Schengen Visa News

Switzerland to Facilitate Residence & Work Permits Issuance for Skilled Workers From Third Countries

Led by the growing need for skilled workers, the Swiss government has introduced three measures that facilitate procedures for third-country nationals to become workers and residents of Switzerland, whose GDP per capita in 2021 amounted to €86,130.

According to a press release from the Federal Council, the first measure aims to simplify administrative obstacles for skilled workers to apply for Swiss work permits. Under these changes, orders in industries with severe shortages of skilled workers will not be examined in individual cases, provided the country’s need for workers increases, reports.

In addition, the other measure enables residence permit holders to switch from self-employment to self-employment. Moreover, according to the third measure introduced by the Swiss authorities, people who hold qualified positions and have a confirmed shortage of skilled workers must be able to obtain a residence permit, even if they do not have an academic education. Until now, this was only possible for people with special professional knowledge.

While some measures will take effect immediately, some will be examined, as ordered by the council. Generally, the changes will occur by the end of 2022 and will be implemented in areas where there is a confirmed shortage of skilled workers.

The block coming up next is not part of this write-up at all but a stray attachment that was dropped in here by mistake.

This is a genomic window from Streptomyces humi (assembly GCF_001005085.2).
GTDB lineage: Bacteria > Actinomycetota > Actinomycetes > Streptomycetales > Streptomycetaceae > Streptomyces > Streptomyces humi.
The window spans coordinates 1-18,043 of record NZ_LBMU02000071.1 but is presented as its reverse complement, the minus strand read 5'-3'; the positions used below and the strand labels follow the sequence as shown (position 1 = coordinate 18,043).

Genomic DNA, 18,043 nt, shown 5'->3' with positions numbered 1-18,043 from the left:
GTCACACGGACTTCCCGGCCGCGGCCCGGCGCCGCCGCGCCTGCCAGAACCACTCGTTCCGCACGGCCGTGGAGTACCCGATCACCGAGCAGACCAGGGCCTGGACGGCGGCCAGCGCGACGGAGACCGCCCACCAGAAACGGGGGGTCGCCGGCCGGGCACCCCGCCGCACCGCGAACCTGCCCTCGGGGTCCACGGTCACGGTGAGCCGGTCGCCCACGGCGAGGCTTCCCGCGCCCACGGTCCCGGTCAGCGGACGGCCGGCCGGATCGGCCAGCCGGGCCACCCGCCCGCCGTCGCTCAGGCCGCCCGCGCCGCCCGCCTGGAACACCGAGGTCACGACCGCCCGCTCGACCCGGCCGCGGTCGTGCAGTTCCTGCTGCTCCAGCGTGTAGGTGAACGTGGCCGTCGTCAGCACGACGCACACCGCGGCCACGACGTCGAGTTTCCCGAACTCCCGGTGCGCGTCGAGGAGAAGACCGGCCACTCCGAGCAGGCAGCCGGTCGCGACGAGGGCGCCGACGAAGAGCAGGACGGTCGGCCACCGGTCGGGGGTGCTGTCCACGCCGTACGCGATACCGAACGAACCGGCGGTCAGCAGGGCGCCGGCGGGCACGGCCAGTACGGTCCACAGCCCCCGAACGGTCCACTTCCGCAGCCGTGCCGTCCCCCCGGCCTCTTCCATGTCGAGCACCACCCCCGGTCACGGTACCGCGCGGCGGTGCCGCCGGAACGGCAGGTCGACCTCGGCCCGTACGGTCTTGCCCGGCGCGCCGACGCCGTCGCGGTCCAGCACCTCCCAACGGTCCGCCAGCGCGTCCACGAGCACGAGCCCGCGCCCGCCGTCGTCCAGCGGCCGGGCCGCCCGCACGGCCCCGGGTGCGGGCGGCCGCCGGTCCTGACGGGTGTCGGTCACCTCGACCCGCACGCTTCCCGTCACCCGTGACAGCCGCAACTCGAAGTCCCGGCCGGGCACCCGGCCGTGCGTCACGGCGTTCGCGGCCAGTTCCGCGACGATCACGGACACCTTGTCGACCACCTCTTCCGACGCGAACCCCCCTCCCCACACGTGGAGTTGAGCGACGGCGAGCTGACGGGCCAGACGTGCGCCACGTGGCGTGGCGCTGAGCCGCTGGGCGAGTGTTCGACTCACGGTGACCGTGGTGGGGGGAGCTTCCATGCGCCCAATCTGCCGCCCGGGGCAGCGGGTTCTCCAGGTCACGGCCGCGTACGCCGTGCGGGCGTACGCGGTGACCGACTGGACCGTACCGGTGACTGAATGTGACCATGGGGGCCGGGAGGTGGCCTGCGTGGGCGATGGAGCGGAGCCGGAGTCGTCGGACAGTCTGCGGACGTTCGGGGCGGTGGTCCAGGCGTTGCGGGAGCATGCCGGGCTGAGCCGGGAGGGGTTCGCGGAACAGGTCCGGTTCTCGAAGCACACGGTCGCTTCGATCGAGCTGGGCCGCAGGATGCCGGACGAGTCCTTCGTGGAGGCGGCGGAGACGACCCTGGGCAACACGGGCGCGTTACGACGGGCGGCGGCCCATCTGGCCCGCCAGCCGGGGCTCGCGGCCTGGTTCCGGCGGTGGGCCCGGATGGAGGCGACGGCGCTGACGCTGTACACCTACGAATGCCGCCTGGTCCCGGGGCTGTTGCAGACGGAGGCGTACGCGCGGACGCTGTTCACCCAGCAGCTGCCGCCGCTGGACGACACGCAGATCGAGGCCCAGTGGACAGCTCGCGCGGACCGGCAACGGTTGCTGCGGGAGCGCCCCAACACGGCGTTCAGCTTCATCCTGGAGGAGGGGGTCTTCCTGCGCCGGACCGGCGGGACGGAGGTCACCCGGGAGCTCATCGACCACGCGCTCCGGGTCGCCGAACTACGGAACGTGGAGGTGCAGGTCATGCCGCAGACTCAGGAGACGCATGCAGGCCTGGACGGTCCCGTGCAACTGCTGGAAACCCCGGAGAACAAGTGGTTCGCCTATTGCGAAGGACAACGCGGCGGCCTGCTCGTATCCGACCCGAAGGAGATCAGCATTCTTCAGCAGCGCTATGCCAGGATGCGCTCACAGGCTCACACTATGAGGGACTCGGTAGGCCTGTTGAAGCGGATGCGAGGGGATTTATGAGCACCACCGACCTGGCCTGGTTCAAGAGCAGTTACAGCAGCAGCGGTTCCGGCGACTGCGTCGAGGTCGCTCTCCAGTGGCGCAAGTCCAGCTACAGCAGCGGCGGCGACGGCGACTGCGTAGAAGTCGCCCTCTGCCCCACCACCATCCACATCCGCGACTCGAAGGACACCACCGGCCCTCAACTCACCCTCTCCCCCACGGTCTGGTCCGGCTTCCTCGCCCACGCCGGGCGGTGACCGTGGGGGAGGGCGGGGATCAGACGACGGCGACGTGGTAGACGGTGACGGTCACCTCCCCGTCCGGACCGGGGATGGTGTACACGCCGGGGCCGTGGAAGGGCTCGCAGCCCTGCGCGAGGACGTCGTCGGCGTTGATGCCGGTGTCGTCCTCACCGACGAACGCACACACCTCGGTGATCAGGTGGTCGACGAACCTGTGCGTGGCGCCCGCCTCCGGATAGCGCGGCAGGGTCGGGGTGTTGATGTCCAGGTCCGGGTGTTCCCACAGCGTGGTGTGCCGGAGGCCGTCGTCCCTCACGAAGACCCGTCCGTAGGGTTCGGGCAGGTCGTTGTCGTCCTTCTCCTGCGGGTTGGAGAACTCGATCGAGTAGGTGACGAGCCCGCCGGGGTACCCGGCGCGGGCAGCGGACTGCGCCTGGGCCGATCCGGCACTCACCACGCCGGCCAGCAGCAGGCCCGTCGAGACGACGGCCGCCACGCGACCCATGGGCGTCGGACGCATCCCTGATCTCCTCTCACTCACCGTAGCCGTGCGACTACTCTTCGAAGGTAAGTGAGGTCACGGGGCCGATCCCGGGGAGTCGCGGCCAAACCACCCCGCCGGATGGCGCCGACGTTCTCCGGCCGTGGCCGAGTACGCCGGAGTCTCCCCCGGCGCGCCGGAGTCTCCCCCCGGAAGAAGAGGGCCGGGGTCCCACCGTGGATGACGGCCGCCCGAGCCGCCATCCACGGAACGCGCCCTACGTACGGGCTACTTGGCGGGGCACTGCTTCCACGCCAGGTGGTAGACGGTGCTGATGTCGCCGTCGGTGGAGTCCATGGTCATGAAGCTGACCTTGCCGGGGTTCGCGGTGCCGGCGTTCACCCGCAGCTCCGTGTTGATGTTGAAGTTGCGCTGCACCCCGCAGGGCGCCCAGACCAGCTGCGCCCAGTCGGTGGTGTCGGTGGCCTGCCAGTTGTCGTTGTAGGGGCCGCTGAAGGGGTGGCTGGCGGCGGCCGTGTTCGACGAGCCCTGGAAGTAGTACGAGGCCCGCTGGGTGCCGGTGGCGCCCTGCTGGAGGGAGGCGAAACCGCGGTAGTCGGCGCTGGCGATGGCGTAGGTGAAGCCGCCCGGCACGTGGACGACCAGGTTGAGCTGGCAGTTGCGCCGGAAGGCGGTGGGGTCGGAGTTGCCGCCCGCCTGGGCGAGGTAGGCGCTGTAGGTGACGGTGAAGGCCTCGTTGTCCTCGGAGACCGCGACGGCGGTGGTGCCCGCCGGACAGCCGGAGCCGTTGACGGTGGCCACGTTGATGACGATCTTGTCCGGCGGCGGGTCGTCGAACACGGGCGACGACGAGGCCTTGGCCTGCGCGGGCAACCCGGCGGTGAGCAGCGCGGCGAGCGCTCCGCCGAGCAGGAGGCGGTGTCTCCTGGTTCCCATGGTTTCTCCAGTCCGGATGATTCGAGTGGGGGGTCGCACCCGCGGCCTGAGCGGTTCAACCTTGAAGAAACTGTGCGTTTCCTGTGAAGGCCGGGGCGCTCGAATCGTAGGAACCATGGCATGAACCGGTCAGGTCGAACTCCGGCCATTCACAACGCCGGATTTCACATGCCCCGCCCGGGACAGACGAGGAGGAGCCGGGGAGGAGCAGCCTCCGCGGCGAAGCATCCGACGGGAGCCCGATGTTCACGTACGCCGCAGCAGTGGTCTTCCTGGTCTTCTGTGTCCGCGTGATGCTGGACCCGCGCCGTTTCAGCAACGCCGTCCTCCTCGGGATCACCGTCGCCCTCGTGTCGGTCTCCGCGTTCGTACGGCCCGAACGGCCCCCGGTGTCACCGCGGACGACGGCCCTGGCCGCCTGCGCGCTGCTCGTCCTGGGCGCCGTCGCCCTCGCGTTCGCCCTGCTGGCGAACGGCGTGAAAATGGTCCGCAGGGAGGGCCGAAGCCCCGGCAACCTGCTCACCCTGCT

This consultation showed that the current system is unquestioned in its basic features. However, selective improvements are desirable in order to increase the level of certainty of the outlook for the economy in the medium term and to simplify operations. Therefore, the report proposes potential amendments that meet the interests of various stakeholders and the constitutional mandate regarding immigration management,” the council’s press release revealed, also noting that immigration must remain socially acceptable.

Previously, the Swiss government made strong statements on immigration, announcing that it would leave the Schengen Area, the passport-free zone of movement.

Last month, Swiss Federal Chancellor Karin Keeler-Sutter warned that her government could leave the region if Swiss residents vote against strengthening Frontex, the EU’s border agency, during a referendum to be held in May.

“If there is a refusal of Frontex, then obviously we will have to leave the Schengen-Dublin area. “Refusal to reinforce Frontex will already lead to the almost inevitable withdrawal of Switzerland from the agency,” said Chancellor Keeler Sutter.

The state has allocated funding to contribute to Frontex since 2009, but the European Union doubled the agency’s budget from 364 million euros in 2020 to 754 million euros in 2022.

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